Marriage equality in the U.S. has helped level the same-sex marriage playing field. Even with this giant leap forward, there remain many legal inconsistencies from state to state for those who are lesbian, gay, bisexual, transgender, or queer (LGBTQ+).
These inconsistencies create an essential need for LGBTQ financial planning and estate planning. And while the barrier to marriage has been lifted, 42% of same-sex households remain unmarried several years later. Many LBGTQ+ Americans pass away without a will, and the need for trust and estate planning becomes an even more significant point of consideration within LGBTQ+ planning.
The decision to marry your partner is a personal choice, regardless of the law. However, this decision does affect both of your financial lives, especially if you choose not to get married. There is good news! To ensure your intentions are being followed, below are some estate planning tools and strategies to help protect yourself and your partner’s interests:
You and your partner should each be drafting a last will and testament. You can designate your partner as the beneficiary of your financial assets or guardian and caregiver for your child if desired. You will need to provide a set of reasons in the document to make your decisions harder to contest in court. It may be imperative if your partner is not your child’s legal parent, the child is from a prior opposite-sex relationship, and if the child is adopted. However, keep in mind that a will must go through probate court and become a public document when you pass away.
Revocable Living Trusts
Revocable living trusts can accomplish many of the same objectives as a will while also providing more excellent protection, control, and privacy. These trusts allow you to transfer ownership of your assets to the trust itself, with named beneficiaries in the event of your death. While you are alive, you remain in control of the assets held in the trust as the trustee. Other benefits of a revocable living trust are that it avoids the probate process entirely. Your wishes and bequests remain private to outsiders. Certain people around you, such as disagreeable relatives, are less likely to challenge a revocable living trust than a will successfully. Why? A revocable living trust is a trust you put into place and maintain while alive. Lastly, you can retain the assets in the trust for your beneficiaries after you pass away; the assets do not have to be immediately distributed from the trust, as is the case with a will.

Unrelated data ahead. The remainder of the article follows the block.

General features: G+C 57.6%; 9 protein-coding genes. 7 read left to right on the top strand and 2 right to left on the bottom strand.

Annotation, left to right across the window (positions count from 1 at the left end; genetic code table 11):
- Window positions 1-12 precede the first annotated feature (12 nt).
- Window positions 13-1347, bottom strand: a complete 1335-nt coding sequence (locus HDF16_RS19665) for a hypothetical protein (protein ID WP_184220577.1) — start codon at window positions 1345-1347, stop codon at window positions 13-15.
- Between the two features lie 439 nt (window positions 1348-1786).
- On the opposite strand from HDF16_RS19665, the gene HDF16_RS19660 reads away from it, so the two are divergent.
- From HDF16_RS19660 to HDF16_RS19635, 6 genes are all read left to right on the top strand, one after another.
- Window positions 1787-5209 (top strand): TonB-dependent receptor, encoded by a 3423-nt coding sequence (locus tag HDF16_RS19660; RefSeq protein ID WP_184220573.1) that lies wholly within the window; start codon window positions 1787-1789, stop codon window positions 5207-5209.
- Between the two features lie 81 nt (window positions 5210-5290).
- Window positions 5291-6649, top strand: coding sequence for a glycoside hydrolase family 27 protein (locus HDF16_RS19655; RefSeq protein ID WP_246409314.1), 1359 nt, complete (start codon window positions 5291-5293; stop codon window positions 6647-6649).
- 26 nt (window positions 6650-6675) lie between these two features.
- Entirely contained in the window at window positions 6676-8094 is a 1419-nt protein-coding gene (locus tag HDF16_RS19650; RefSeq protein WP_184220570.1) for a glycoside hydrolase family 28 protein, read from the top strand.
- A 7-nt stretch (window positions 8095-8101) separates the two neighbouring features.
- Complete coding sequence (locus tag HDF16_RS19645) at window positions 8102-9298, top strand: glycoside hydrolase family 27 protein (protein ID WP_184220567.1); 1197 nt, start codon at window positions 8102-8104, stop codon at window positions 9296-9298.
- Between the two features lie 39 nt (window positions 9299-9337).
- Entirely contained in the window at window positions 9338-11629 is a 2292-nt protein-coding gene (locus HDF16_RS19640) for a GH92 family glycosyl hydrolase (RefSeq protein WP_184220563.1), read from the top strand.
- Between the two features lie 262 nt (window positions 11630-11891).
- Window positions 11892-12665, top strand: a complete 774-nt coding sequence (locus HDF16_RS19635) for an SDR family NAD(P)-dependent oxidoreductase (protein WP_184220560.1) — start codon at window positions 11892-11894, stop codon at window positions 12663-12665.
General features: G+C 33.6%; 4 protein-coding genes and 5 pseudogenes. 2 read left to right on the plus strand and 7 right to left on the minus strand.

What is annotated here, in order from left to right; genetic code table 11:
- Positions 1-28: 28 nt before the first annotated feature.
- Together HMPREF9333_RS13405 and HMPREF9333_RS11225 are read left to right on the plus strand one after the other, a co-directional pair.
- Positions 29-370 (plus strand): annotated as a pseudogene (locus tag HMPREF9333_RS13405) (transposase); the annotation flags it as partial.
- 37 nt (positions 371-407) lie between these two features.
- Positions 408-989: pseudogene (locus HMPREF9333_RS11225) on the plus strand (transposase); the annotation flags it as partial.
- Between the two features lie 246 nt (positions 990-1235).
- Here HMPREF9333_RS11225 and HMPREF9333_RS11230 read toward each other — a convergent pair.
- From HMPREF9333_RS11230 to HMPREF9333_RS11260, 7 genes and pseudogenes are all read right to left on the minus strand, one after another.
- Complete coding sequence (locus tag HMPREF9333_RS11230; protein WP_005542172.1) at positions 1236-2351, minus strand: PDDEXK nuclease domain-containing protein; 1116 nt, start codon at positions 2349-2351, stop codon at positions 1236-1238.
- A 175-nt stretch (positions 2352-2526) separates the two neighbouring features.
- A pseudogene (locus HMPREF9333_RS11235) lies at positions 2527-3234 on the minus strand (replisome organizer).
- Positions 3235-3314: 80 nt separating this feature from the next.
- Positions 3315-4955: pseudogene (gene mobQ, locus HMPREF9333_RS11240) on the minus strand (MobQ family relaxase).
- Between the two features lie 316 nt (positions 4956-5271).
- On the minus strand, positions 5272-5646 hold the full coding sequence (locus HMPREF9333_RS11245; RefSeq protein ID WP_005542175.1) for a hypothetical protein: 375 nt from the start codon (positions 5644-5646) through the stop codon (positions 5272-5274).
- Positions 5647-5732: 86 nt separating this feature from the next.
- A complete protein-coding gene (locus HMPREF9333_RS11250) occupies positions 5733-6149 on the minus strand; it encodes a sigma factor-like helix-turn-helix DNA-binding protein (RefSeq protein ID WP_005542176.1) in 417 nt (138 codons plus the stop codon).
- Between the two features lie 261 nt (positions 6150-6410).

This unique Will can be a valuable tool in conjunction with a revocable living trust. A pour-over Will can automatically allocate, or “pour-over,” any remaining assets not yet held in trust into your revocable living trust upon your death. These wills are usually still subject to probate. It can help ensure that you capture any remaining assets into the trust after your death so that they can be managed according to your wishes.